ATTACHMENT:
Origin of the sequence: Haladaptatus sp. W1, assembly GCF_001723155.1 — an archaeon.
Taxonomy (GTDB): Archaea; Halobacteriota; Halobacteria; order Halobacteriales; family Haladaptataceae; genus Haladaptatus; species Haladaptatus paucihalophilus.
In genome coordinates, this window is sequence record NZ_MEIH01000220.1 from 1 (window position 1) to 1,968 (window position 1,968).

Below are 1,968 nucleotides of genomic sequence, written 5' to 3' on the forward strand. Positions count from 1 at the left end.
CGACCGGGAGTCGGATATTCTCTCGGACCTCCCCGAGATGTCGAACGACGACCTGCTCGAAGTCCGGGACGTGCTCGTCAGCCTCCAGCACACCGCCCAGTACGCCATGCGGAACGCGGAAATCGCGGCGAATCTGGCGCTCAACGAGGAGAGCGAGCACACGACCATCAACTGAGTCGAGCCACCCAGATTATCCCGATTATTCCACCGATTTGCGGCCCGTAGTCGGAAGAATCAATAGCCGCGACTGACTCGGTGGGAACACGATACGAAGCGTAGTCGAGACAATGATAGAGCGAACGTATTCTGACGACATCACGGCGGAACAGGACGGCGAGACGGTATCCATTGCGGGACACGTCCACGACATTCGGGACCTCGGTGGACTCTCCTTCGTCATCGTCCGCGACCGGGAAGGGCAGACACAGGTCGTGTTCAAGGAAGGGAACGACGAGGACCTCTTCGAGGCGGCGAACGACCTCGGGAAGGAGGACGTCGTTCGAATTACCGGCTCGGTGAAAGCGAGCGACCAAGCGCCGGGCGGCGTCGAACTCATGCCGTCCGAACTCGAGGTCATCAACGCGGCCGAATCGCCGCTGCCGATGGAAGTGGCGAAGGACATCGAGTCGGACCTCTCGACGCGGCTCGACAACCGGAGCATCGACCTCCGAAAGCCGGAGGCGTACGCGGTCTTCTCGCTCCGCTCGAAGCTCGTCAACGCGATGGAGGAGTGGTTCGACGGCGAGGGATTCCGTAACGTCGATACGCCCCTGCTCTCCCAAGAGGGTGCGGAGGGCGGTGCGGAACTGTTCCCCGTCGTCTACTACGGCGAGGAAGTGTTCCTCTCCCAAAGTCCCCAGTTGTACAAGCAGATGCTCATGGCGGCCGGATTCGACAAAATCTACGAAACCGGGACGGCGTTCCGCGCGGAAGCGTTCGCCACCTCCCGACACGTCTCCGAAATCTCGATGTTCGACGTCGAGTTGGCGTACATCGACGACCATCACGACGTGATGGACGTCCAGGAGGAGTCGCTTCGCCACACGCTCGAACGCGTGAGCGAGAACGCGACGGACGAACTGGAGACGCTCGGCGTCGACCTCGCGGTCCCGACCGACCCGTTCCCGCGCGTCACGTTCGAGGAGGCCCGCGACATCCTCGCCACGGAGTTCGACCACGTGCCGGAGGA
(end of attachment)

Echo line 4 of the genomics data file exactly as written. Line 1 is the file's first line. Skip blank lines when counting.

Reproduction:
Below are 1,968 nucleotides of genomic sequence, written 5' to 3' on the forward strand. Positions count from 1 at the left end.